Trump Will ‘Recognize Jerusalem as the Undivided Capital of the State of Israel’

Donald Trump with Benjamin Netanyahu. (Photo: via Twitter, file)

US Republican presidential nominee, Donald Trump, on Sunday told Israeli Prime Minister, Benjamin Netanyahu, that if elected, the United States would recognize Jerusalem as the capital of Israel, marking a potential dramatic shift in US policy.

During the meeting that lasted more than an hour at Trump Towers in New York, Trump told Netanyahu that under his administration, the United States would “recognize Jerusalem as the undivided capital of the State of Israel.”

While Israel states that Jerusalem is its capital, only few other countries accept that, including the United States. Most nations maintain embassies in Tel Aviv.

Palestinians demand that East Jerusalem which had been colonized by Israel in a 1967 war, be regarded as the capital of the Palestine.

Netanyahu held a separate meeting later on Sunday that lasted just under an hour with Democrat Hillary Clinton, Trump’s rival.

Clinton emphasized her commitment to the US-Israel relationship and her plan to take the relationship to the next level, according to a statement from her campaign.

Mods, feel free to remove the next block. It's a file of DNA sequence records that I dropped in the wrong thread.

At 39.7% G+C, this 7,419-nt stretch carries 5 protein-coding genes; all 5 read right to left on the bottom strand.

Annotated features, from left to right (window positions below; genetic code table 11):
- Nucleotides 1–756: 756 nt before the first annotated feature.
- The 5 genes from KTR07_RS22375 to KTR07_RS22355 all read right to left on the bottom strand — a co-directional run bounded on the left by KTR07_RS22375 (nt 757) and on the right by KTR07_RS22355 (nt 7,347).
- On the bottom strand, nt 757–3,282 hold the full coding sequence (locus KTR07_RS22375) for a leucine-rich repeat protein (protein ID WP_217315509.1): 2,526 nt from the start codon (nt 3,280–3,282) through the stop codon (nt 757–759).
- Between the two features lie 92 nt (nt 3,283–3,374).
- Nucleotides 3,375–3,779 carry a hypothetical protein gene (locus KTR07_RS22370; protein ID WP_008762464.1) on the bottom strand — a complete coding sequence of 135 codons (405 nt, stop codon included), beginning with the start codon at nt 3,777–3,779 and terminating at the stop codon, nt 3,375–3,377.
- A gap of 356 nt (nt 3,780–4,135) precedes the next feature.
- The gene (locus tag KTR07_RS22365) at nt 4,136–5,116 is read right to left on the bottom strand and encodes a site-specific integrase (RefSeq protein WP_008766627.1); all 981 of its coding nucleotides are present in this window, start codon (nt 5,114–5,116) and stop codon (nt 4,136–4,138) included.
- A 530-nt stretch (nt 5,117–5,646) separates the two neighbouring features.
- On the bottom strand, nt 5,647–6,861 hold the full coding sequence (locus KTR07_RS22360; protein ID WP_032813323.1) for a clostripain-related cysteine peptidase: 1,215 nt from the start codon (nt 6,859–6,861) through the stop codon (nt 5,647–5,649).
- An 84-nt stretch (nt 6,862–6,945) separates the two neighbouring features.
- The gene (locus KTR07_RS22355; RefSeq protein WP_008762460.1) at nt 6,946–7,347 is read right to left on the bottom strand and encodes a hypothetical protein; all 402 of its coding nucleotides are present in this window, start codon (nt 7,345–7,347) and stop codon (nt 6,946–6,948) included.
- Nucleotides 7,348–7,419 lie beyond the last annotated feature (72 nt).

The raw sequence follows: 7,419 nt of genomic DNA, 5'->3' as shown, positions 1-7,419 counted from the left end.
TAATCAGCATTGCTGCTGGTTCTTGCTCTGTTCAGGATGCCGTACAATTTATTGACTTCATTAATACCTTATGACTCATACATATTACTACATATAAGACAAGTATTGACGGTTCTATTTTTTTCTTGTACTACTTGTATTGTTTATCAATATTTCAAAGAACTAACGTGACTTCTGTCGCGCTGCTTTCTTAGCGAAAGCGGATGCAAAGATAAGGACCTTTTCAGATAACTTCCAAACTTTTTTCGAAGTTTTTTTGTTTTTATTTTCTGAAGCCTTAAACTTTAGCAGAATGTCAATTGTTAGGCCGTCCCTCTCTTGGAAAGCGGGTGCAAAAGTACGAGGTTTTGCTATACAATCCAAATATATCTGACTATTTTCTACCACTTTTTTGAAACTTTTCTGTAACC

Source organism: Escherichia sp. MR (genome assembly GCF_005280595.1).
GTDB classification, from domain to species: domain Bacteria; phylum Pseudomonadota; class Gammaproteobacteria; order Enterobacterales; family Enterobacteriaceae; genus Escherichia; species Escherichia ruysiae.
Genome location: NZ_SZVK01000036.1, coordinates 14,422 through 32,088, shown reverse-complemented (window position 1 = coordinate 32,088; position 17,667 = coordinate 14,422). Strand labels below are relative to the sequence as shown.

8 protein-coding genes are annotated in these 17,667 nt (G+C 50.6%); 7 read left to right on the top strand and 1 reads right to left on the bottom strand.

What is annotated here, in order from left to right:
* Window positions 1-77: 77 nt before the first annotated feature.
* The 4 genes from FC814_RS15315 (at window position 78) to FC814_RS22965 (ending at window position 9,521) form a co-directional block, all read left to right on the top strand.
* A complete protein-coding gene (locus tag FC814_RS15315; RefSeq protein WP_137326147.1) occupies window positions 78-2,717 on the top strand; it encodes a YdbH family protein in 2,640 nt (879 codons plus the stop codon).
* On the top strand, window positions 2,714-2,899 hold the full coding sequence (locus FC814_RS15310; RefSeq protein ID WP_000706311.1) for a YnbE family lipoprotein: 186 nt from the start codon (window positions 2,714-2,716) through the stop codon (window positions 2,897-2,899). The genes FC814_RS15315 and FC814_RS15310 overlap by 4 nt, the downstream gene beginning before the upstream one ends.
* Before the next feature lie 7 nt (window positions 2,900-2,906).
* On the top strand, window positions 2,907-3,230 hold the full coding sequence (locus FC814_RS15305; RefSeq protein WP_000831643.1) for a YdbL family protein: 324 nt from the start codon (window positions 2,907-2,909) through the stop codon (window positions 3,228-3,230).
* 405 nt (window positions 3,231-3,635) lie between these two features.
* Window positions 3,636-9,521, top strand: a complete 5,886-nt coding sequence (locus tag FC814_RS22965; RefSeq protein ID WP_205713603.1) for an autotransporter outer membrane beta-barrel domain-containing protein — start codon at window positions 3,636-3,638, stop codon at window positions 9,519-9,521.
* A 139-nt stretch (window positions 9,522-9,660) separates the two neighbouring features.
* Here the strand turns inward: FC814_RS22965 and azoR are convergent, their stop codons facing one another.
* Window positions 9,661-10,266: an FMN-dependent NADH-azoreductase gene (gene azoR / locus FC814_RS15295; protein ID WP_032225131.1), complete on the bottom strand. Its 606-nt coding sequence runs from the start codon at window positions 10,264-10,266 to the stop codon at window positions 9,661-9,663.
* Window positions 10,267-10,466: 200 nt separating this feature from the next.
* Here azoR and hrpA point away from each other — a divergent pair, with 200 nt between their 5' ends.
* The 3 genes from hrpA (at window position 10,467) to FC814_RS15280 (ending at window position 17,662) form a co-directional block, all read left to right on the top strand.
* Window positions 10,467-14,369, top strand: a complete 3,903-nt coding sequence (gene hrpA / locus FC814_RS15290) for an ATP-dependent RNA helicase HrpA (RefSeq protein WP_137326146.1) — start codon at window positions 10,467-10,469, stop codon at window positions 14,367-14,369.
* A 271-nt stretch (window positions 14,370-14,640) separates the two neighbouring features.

She also talked about her commitment to a two-state solution to the Israel-Palestinian conflict “that guarantees Israel’s future as a secure and democratic Jewish state with recognized borders and (which) provides the Palestinians with independence, sovereignty, and dignity,” according to the statement.

“Secretary Clinton reaffirmed her opposition to any attempt by outside parties to impose a solution, including by the UN Security Council,” the statement said.

During the meeting with Trump, the Republican candidate’s campaign said he agreed with Netanyahu that peace in the Middle East could only be achieved when “the Palestinians renounce hatred and violence and accept Israel as a Jewish State.”

The Trump campaign said that he and Netanyahu discussed “at length” Israel’s border fence, cited by Trump in reference to his own controversial immigration policies, which include building a wall on the US- Mexico border and temporarily banning Muslims from entering the country.

Other regional issues, including the fight against the Islamic State (IS), US military assistance to Israel, which was called “an excellent investment”, and the Iran nuclear deal, which both parties have criticized, were also discussed.


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